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Lit greenhouse proposal stirs anger at Cypress County council meeting

Posted on June 14, 2016 by 40 Mile Commentator
Photo by Tim Kalinowski- Dr. Kathryn Crooks speaks in opposition to a proposed lit greenhouse near her property on Range Road 63. Crooks was one of a group of neighbours opposed to the Skyview Growers proposal who showed up to give councilors an earful last Tuesday.

By Tim Kalinowski
After a tense public hearing last Tuesday, Cypress County council voted that a local greenhouse owner will not be allowed to use intensive lighting in his operation near Seven Persons.
Emotion was running high during the public hearing to re-designate the Skyview Growers greenhouse on Range Road 63 from an all natural light operation (A-3 Horticulture) to a fully lit (A-4) greenhouse when it re-opens later this year.
About 25 nearby property owners, most of whom practiced some form of livestock husbandry, came out to oppose the re-designation.
Among those opposed, a local doctor who let lose on council with facts and opinions about the harmful effects of 24 hour light on human and animal health. A chartered accountant who questioned the economic sustainability of lit greenhouses by quoting numbers from the Alberta government website. And various other voices concerned about the devaluation effect such a changeover would have on neighbouring properties.
Local ranch owner Marlene Obrigewitch used her time to talk about the importance preserving the dark sky. And the wonder of it when she brought out exchange students from China and other countries for viewings on her property who had never once seen the starry night before coming to Canada.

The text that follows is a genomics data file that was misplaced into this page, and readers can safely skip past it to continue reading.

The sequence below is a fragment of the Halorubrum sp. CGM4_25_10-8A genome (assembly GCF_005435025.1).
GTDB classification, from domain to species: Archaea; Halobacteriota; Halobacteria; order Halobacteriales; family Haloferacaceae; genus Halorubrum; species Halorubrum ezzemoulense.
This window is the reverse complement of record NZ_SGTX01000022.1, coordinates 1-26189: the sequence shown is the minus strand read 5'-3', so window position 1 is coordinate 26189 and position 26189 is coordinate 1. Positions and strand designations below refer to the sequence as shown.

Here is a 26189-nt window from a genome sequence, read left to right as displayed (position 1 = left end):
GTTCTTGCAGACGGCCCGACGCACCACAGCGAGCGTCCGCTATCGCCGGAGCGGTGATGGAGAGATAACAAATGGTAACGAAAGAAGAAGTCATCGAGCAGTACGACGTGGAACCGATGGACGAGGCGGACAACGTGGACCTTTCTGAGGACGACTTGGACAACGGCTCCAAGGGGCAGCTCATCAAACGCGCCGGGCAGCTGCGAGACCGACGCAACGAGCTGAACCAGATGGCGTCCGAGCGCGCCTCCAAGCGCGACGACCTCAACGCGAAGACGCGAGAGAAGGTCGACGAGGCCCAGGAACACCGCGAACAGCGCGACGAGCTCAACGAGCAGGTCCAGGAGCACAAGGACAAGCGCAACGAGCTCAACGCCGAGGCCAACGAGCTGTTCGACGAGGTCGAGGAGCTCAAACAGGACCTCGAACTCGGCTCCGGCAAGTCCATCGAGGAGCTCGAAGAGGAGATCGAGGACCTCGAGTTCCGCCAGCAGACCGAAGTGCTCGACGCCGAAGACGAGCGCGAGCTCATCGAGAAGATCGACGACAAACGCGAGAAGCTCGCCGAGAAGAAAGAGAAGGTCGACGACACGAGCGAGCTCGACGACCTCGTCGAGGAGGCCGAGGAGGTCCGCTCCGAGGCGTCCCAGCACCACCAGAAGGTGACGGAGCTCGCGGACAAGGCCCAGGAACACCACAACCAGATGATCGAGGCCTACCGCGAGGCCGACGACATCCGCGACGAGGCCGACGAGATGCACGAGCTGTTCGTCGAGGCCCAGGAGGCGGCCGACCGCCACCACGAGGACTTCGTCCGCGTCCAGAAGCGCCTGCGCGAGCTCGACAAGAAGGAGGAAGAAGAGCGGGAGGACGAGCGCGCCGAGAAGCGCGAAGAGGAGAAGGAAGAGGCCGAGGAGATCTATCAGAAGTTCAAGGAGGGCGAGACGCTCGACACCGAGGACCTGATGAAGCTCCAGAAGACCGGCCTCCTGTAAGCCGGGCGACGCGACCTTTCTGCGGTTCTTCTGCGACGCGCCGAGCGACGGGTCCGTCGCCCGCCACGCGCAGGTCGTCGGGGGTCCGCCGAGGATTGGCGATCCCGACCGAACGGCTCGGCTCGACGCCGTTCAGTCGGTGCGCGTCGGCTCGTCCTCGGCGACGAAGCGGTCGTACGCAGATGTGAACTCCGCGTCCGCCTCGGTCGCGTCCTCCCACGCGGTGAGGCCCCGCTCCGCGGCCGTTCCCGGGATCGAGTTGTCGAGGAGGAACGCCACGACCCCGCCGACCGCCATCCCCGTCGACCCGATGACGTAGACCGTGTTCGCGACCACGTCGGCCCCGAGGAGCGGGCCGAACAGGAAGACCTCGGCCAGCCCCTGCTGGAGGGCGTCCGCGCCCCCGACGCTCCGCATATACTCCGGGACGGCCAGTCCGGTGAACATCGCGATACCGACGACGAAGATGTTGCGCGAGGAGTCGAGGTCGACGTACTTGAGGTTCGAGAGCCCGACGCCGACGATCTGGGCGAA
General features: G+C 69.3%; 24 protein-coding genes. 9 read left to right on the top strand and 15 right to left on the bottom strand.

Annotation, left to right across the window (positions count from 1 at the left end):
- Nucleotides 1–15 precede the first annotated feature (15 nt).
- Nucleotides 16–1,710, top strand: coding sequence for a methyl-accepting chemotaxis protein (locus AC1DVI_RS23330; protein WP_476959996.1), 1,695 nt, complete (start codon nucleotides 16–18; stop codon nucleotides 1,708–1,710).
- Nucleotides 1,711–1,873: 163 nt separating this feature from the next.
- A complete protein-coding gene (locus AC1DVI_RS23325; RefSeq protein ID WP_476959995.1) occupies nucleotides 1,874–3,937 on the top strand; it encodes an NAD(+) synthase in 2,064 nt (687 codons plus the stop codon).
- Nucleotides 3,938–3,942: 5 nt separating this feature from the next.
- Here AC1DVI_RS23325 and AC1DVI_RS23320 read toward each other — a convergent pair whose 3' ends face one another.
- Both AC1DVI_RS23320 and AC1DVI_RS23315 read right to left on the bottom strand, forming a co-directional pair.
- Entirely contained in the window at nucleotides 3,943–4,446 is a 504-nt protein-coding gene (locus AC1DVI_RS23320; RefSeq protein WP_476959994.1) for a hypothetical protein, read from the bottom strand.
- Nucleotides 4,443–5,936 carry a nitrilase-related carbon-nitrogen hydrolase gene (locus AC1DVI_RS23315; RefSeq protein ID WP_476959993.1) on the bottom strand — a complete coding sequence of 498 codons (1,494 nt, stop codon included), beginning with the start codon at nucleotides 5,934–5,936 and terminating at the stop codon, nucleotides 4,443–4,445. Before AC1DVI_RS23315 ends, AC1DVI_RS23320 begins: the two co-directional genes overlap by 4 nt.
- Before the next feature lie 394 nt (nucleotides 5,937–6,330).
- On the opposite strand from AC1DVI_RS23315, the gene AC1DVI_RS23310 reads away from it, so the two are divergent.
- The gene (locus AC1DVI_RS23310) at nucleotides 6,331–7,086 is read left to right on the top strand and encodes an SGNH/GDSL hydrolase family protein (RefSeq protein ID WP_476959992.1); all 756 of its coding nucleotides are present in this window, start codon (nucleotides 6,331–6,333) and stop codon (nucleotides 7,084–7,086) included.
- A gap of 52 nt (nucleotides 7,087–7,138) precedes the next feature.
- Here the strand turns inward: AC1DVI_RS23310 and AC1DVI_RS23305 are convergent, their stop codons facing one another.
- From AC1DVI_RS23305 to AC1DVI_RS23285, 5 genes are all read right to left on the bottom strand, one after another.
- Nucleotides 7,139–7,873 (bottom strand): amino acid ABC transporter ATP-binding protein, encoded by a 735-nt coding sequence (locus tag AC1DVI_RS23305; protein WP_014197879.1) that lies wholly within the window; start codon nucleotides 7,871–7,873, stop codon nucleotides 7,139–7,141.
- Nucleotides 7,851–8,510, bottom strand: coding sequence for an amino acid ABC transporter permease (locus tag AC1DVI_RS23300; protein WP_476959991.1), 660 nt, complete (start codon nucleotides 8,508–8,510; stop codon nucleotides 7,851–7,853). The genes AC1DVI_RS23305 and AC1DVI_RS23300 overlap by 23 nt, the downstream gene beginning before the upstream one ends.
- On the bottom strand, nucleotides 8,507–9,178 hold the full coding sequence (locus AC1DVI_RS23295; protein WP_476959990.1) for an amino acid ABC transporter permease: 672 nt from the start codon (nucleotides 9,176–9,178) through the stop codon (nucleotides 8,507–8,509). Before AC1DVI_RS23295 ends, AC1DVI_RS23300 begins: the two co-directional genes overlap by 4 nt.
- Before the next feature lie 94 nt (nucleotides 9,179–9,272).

Tanya Ellis, whose young family lives less than 400 yards away from the proposed lit greenhouse, had a more biting criticism.
“I find the irony in the name Skyview Growers because we are going to lose the view of our sky,” she said to start off her presentation to council.
She later continued: “Our property sits 350 yards from the greenhouse, of which we have no objection to. I have no problem with the greenhouse whatsoever. My objection comes with regard to it being lit. We welcome agricultural development as long as it doesn’t negatively impact the lives of the people living nearby. As long as it doesn’t cross the fence, so to speak.”
As each of the 25 homeowners present took to the mic, a theme started to emerge: Like Ellis, none had a problem with the greenhouse operating in the area. What they did not like was the fact when the greenhouse was built Skyview Growers owner Doyle Brandt had assured his neighbours on multiple occasions the greenhouse would never be lit.
Brandt later explained to council at the same public meeting why he had been forced to change his business model.
“I think the common theme here is when I built I did say I wasn’t going to put lights in it,” said Brandt acknowledging the criticism. “The reason I wasn’t going to put lights in it because I was growing peppers, and peppers don’t react to lights the same as anything else, right? What happened with tornado we got hit with (on June 12, 2015) is we rebuilt and we’ve got one year to get it in production again. So we have to grow cucumbers. That’s the only crop you can put in during the middle of the year.”